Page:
Go to main content
Responses to media enquiries on time taken for cases to be ready for trial
The following is issued on behalf of the Judiciary:

     In response to recent media enquiries regarding time taken for processing criminal cases before the courts, the Judiciary would like to provide the following information.
     It is important to emphasise first that the rule of law is the cornerstone of Hong Kong. In upholding the rule of law in the administration of justice, the Hong Kong courts exercise judicial powers independently and strictly in accordance with law. In adjudicating cases, the courts always ensure that they are dealt with and disposed of fairly and justly, and that all the legitimate rights of all the parties before the courts are fully protected in accordance with law.

     When a criminal charge is laid against a defendant, the case will first be brought up in a Magistrates' Court. In the majority of cases, at the first appearance, the prosecution will ask for no plea to be taken, i.e. the court is requested not to ask the defendant to plead whether he or she is guilty or not guilty to the charge. This is very often because both the prosecution and the defence are not yet ready for trial and need more time to prepare the case, such as conducting further investigations, gathering evidence or taking legal advice. This is particularly so where the defendant is brought before the court within 48 hours of his or her arrest as required by section 52(1) of the Police Force Ordinance, Cap 232. Where no plea is taken, the case will be adjourned for further mention hearing(s) until it is ready for a plea to be taken, and until the parties inform the court that it is ready to proceed to trial either in the Magistrates' Court, the District Court or the Court of First Instance of the High Court.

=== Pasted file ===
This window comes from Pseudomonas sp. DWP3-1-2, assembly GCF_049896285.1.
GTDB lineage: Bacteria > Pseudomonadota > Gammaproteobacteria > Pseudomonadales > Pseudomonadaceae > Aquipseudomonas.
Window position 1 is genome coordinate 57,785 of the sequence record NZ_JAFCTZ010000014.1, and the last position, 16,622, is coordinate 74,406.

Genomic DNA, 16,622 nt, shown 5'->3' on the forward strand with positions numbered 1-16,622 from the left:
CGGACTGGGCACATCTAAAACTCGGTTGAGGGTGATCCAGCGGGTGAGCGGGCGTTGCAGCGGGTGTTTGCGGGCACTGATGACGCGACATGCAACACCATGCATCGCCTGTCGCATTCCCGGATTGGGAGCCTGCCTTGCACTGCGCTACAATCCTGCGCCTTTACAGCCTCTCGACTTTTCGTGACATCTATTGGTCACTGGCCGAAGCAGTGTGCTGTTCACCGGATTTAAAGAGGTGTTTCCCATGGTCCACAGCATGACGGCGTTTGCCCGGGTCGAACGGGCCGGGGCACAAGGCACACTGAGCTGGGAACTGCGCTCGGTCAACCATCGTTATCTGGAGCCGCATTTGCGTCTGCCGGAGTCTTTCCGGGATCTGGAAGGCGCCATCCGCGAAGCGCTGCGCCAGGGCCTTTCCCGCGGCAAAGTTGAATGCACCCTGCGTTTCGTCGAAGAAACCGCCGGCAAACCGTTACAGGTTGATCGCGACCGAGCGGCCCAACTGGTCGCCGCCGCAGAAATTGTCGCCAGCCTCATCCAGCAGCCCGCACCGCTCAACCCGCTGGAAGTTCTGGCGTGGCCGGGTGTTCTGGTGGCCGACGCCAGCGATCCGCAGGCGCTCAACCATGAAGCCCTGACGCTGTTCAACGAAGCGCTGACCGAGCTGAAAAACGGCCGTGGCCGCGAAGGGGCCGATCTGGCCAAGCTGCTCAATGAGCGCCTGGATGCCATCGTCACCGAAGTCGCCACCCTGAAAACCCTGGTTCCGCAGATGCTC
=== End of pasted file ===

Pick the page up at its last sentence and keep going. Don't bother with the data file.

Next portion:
The actual time required for a criminal trial to take place from its first appearance at the Magistrates' Courts varies from case to case. It depends mainly on the time required for both the prosecution and the defence to prepare for trial, taking into account all relevant factors such as the complexity of the case, the number of defendants involved, the number of factual or expert witnesses involved, and the time needed for processing any duty lawyer or legal aid application. The time required is also affected by the anticipated length of the trial, the availability of counsel and the court's own availability. The Judiciary always aims to deal with cases expeditiously and efficiently as far as practicable while at the same time ensuring that they are handled fairly and strictly in accordance with the law.

     On those rare occasions where a plea can be taken on the first appearance, the magistrate will ask for a plea from the defendant. If the defendant pleads guilty, the magistrate will sentence immediately or adjourn sentencing pending the obtaining of relevant reports. Where the crime is serious, the magistrate may commit him or her to a higher level of court for sentence.

     In most other cases when the case cannot be disposed of at the first appearance and is adjourned for further hearings, the question of bail will arise. The magistrate will deal with bail strictly in accordance with Part IA of the Criminal Procedure Ordinance, Cap 221. Briefly, under sections 9D(1) and 9G(1), the magistrate is required by law to grant bail to a defendant unless it appears to the magistrate that there are substantial grounds for believing that the defendant would fail to surrender to custody as the magistrate may appoint; or commit an offence while on bail; or interfere with a witness or pervert or obstruct the course of justice. In deciding on whether bail should be granted, the magistrate is required by law to take into account all relevant factors including those listed in section 9G(2). In deciding bail, the magistrate will consider the position and arguments of the prosecution and the defence, and all relevant materials placed before it by the parties. If dissatisfied with the magistrate's decision on bail, both the prosecution and the defendant can apply to the Court of First Instance of the High Court for review or variation. The Court of First Instance will likewise consider and decide such an application in accordance with the legal requirements under Part IA of the Criminal Procedure Ordinance.
Ends/Tuesday, October 22, 2019
Issued at HKT 18:14
Today's Press Releases